On May 22, 1990, the Yemen Arab Republic (YAR)—North Yemen—and the People’s Democratic Republic of Yemen (PDRY)—South Yemen—merged into a single Republic of Yemen (ROY).

Achieving unity was never an easy mission. One of the obstacles was the northern tribes’ opposition to the unification. Since South Yemen was ruled by a Marxist regime, the YAR northern tribes did not want to come together with what they perceived as an alien neighbor.

In the 1970s, the north YAR and south PDRY fought two wars: one in 1972 and the other in 1979, reflecting the hostility between the two countries. Despite the agreements to unite the two Yemeni states reached after each war, they were quickly shelved both times.

The scene drastically changed in the 1980s. The government gradually extended its control in tribal areas. According to former U.S. Ambassador to Yemen Charles Dunbar, “The keys to success were the construction of schools and hospitals in tribal areas and, in particular, the discovery of oil in Marib Province, in the heart of the eastern tribal country,” he writes

Dunbar notes that the “new relationship between the tribes and the government made tribal leaders more willing to go along with Sana’s major foreign policy initiatives, including unity.” That allowed President Ali Abdullah Saleh—who had ruled the YAR since 1978—to work on achieving unity without it leading to a crisis with the tribes as it did in the past.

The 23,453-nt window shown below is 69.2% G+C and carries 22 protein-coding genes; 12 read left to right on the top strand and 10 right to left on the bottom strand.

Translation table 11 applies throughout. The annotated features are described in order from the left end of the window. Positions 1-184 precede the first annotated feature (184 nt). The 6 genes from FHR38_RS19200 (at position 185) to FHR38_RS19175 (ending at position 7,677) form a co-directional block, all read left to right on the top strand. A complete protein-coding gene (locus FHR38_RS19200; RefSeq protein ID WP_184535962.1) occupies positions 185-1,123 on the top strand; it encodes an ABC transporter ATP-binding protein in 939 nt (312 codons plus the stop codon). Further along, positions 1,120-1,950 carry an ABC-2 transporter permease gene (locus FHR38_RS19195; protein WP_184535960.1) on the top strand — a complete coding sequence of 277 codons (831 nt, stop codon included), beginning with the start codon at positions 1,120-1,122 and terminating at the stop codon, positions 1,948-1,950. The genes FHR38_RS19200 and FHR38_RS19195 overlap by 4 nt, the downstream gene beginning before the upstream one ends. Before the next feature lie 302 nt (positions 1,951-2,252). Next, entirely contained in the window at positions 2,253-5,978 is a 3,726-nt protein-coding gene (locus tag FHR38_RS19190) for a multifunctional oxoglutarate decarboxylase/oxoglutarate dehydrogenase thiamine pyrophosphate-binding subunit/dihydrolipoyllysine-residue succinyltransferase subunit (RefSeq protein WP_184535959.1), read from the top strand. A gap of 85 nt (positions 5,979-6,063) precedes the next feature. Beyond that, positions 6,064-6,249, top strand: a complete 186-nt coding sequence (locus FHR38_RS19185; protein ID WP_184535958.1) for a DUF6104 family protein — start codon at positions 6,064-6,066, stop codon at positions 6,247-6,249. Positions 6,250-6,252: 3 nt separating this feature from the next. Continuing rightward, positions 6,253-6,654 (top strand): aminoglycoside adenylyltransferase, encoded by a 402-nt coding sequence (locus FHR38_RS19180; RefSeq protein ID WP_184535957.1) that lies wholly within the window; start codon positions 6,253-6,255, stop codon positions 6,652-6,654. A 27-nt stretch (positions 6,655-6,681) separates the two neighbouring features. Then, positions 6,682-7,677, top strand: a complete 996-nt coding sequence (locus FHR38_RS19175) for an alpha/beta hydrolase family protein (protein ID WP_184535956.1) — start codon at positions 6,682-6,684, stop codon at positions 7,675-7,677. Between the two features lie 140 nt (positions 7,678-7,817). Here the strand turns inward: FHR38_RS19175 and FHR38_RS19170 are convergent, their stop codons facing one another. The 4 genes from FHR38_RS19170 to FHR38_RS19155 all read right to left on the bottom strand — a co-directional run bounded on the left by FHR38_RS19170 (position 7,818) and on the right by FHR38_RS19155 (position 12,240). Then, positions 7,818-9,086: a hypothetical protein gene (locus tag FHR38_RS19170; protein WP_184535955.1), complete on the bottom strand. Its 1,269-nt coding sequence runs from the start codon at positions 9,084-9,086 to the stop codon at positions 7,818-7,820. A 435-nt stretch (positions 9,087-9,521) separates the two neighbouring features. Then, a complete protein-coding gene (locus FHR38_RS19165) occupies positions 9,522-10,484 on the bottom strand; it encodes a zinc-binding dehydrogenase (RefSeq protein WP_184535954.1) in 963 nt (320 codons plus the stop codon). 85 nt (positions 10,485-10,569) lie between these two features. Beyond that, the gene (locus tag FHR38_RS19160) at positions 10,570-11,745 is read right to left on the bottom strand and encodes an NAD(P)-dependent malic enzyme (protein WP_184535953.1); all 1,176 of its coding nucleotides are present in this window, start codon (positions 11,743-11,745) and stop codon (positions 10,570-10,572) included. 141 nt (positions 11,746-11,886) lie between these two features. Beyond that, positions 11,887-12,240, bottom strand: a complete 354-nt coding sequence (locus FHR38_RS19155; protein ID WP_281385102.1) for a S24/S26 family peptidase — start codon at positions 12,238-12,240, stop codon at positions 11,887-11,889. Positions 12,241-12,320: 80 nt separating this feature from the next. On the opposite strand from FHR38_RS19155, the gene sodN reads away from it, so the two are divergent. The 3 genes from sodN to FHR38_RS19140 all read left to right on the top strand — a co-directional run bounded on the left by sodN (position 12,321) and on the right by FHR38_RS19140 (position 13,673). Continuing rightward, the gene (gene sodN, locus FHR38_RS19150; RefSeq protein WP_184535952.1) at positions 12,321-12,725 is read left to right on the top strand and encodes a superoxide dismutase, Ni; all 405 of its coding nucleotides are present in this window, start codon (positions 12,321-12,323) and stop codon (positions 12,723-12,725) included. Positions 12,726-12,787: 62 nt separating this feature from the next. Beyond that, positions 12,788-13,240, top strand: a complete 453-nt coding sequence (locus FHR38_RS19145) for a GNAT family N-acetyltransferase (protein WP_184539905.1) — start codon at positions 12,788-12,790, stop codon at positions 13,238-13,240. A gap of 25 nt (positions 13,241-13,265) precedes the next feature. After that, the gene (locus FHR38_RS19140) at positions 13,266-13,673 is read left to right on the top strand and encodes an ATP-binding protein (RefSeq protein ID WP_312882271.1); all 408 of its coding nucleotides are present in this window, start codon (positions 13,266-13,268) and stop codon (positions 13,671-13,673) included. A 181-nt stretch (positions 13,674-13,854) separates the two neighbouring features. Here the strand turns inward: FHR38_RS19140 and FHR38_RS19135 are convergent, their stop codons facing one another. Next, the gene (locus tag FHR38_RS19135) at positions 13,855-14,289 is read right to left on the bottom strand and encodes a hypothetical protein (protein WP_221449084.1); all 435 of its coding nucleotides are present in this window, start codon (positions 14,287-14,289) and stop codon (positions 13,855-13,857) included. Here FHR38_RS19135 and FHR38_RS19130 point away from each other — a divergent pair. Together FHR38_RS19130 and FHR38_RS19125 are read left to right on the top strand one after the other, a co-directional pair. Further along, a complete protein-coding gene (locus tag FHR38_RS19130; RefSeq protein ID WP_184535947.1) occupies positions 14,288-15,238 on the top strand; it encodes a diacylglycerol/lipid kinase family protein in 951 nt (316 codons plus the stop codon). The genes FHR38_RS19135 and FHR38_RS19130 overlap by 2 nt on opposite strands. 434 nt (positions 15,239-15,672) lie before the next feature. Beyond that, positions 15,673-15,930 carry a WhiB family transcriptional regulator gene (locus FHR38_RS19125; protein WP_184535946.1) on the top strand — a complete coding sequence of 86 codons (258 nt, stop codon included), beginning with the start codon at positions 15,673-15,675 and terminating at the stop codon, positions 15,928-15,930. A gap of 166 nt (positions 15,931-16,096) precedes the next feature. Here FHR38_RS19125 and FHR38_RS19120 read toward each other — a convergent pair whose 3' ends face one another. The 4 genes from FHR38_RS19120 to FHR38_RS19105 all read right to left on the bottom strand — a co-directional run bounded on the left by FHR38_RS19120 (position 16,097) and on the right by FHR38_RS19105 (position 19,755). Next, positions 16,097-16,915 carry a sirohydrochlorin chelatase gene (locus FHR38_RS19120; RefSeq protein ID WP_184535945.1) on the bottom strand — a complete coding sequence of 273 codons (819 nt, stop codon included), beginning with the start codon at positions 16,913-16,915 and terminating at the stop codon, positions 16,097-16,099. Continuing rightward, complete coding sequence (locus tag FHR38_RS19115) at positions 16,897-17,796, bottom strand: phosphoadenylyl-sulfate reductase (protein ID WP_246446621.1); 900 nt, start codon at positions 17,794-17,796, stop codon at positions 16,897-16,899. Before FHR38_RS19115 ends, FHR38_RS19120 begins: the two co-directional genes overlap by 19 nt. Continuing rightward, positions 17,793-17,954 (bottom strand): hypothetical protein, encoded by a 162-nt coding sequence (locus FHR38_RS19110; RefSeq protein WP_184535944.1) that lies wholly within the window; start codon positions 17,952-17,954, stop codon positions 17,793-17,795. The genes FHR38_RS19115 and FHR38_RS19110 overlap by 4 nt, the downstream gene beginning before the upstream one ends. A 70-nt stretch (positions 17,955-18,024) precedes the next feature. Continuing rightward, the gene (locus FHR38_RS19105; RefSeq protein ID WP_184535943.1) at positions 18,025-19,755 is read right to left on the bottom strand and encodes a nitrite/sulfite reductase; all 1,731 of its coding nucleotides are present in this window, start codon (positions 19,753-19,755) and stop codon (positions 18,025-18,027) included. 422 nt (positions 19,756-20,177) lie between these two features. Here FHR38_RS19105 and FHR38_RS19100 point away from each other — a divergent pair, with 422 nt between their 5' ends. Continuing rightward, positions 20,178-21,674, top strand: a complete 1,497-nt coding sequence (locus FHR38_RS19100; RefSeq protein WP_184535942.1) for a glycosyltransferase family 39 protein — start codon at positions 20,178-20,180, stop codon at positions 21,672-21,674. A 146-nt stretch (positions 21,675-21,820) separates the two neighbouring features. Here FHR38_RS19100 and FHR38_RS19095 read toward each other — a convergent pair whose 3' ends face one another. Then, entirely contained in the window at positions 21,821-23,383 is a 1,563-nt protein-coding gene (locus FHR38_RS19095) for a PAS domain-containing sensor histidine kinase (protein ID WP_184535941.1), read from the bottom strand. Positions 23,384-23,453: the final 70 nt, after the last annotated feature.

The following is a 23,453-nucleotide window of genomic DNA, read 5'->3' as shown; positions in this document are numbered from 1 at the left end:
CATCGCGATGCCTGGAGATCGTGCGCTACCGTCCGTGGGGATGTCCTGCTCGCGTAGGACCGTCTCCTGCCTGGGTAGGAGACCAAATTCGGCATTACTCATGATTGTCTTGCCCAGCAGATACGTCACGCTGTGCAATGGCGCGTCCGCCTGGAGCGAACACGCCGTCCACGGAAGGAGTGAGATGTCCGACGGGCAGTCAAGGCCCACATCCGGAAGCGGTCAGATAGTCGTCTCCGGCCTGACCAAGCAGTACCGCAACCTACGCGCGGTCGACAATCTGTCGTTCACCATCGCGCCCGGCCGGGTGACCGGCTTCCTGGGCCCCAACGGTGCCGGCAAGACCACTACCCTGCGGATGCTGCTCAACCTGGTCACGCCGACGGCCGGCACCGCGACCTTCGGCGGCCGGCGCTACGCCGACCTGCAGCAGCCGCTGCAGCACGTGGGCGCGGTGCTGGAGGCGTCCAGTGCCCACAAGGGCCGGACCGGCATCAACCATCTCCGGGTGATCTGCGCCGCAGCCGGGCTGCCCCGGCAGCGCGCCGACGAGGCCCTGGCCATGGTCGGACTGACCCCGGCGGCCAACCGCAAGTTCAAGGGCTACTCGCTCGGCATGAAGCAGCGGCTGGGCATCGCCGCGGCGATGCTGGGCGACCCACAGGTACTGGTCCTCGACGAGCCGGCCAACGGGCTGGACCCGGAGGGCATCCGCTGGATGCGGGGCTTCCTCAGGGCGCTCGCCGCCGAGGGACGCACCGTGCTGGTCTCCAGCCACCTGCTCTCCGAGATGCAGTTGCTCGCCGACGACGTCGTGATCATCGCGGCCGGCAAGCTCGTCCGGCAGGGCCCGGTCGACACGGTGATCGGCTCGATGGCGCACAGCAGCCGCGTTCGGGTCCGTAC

The decisive meeting came on November 30, 1989, when Saleh met his southern counterpart, Salim Ali al-Beidh, in Aden. Both presidents agreed on bringing the two states together. To Saleh and al-Beidh, unification was seen as a solution to internal problems they were facing in each state.

Since then, Yemen has witnessed various conflicts, but none fractured the country in the way the current civil war has. The ongoing conflict, which erupted over six years ago, began after the Ansar Allah movement, more commonly known as the Houthis, took advantage of President Abd Rabbu Mansour Hadi’s weakness and went ahead to consolidate their control over the north. Hadi came to power after Saleh was forced to step down in the wake of the Arab Spring revolutions, which had reached Yemen.

The Saudi intervention ended up being a prolonged bloody quagmire.